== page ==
Opinion: A Georgia bill would restrict classroom conversations about race and racism.
State Rep. Josh Bonner, R-Fayetteville, defended the necessity for a parental bill of rights during a House Education Committee meeting, admitting that much of what his bill covers is currently legal for Georgia parents. “If I walked over to Whitewater High School today and requested to see the book that was being used in my kids’ history lessons, they’d supply it no issue,” Bonner said, adding that he knew all of the teachers, principals, superintendents, and school board members in Fayette County.
“If you were John Q Parent and not a State Representative and you didn’t know that administrator, that teacher, that school board, this would allow those sorts of requests to be made for that discussion to be open,” House Education Chair Matt Dubnik interrupted from the dais.
I have a simpler answer for Bonner and Dubnik than befriending the principle or adopting an unneeded parents’ bill of rights in order to understand what their children are reading in class: just ask their children.
Bonner claims that his law consolidates parental rights in a single location and that it should not become a “scavenger hunt.” His other option is to make it into a witch hunt.
“At its heart, this is an attack on teachers and administrators,” said Lisa Morgan, president of the Georgia Association of Educators and a DeKalb kindergarten teacher. “This law indicates that we do not trust the specialists in this subject.”
The bill of rights for parents is part of a legislative package aimed to bolster Gov. Brian Kemp’s conservative credentials. The most contentious provision in the package is a prohibition on the teaching of “divisive notions,” which some white parents see as a surrogate for critical race theory and talks about race and racism in America.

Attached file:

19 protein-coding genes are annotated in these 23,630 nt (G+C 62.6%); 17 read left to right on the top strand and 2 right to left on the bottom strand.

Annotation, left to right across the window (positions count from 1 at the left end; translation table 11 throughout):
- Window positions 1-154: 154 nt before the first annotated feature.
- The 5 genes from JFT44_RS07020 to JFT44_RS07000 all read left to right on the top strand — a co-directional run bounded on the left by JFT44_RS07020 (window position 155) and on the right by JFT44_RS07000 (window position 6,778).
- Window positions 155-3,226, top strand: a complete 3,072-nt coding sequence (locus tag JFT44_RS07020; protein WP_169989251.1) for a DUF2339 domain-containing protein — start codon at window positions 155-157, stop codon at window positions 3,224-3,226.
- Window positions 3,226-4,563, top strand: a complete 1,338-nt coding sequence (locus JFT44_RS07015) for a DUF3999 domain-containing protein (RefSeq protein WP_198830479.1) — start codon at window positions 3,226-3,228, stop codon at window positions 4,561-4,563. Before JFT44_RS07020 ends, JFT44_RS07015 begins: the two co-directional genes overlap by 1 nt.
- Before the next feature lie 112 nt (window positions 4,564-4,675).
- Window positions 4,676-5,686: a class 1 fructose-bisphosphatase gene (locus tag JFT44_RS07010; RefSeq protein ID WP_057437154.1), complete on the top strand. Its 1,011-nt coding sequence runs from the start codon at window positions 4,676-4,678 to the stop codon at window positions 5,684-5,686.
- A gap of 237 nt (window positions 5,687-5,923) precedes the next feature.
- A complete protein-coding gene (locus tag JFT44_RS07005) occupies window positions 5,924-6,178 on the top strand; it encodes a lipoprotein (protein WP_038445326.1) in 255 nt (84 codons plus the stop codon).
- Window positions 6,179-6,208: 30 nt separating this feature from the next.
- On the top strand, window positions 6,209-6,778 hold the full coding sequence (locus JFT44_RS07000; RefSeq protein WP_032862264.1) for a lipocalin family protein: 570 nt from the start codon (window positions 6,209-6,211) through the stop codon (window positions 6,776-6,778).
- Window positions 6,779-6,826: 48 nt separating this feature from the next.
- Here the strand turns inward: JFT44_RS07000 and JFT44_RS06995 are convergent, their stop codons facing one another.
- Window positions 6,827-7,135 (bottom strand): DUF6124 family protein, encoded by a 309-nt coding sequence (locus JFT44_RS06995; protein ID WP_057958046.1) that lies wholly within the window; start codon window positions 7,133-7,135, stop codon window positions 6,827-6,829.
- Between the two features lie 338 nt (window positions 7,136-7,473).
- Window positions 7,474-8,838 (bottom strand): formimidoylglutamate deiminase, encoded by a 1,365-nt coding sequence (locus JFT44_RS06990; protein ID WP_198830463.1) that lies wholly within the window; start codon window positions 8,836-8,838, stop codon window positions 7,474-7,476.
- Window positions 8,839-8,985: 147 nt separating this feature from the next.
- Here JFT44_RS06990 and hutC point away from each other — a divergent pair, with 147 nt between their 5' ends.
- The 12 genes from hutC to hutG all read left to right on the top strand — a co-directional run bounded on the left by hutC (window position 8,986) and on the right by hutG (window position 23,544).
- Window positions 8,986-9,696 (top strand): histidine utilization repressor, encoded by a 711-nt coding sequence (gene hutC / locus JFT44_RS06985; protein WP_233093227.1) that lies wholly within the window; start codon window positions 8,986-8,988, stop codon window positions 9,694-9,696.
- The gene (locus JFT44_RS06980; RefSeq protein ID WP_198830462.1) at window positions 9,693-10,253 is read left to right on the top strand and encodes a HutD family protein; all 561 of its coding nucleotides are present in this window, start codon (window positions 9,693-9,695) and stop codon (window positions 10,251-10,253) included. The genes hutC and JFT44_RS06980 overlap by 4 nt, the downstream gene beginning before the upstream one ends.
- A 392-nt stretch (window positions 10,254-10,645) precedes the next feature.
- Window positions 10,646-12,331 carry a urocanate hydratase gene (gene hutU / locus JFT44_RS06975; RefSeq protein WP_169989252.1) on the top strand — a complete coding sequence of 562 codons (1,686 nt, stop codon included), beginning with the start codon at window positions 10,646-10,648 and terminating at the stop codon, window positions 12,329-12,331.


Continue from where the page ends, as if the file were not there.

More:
The controversial notion restrictions ensures a definite outcome: Teachers and principals will avoid race and racism because they are terrified by the 2022 version of the White Citizens’ Councils. In the 1950s and 1960s, these councils and their anti-integration initiatives would follow “subversives” inside their communities.
State Rep. Bee Nguyen, D-Atlanta, stated that after hours of deliberation, even the attorneys on the House Education Committee were perplexed by the bill, and yet instructors would be expected to understand it.
“I am really afraid that this would freeze teachers and prevent them from having meaningful and honest debates in the classroom,” she added.
While the supporters stress that they worked carefully on the phrasing so that instructors have nothing to worry about, legislation with comparable language has already been implemented in certain places, resulting in significant censorship and complaints.
In Alabama, parents complained about schools hosting Black History Month events. A Tennessee parent organisation complained that having to read about Ruby Bridges, who integrated a white school in New Orleans in 1960, made white pupils uncomfortable. The image of her coming at school as a 6-year-old, escorted by U.S. marshals, is burnt into the collective consciousness of the country.
For fear of violating the state’s new law, a central Florida school district cancelled a session for history teachers on the American civil rights struggle offered by a local college professor. In the interest of staying “neutral,” Utah’s second-largest school district prohibited the display of Black Lives Matter banners. Teachers in an Oklahoma school district were told to avoid using the words “diversity” and “white privilege.”
Georgia House Bill 1084 bans teaching youngsters that they should feel guilty for things like slavery just because they are white. During a recent meeting, the bill’s proponent, state Rep. Will Wade, R-Dawsonville, detailed his own second-grade son’s distress over learning about Rosa Parks. Wade stated that his tearful daughter inquired, “Why do white people do that?” “Daddy, why do people dislike one other?”
That sense of grief, he says, is good since it stems from his daughter’s “natural empathy” for previous tragedies.
What about the teary-eyed Black youngster who complains about being followed by store workers who treat him as though he’s a possible shoplifter? What about the Korean American second grader who inquires of her instructor as to why someone yelled at her and her grandma, “You have the Chinese Virus, go back to China?”
When pressed on the purpose of his law, Wade stated that it would assist Georgia in “moving past the past without forgetting the past.”
But, contrary to what Wade and his colleagues claim, racism is not an artefact. His law may allow his own daughter and other youngsters to lament historical bigotry hurled at Rosa Parks, but it would limit opportunities for pupils of colour to discuss the suffering they witness now.
Wade consistently said that his bill “focuses on the kid.” The issue is, whose child is this?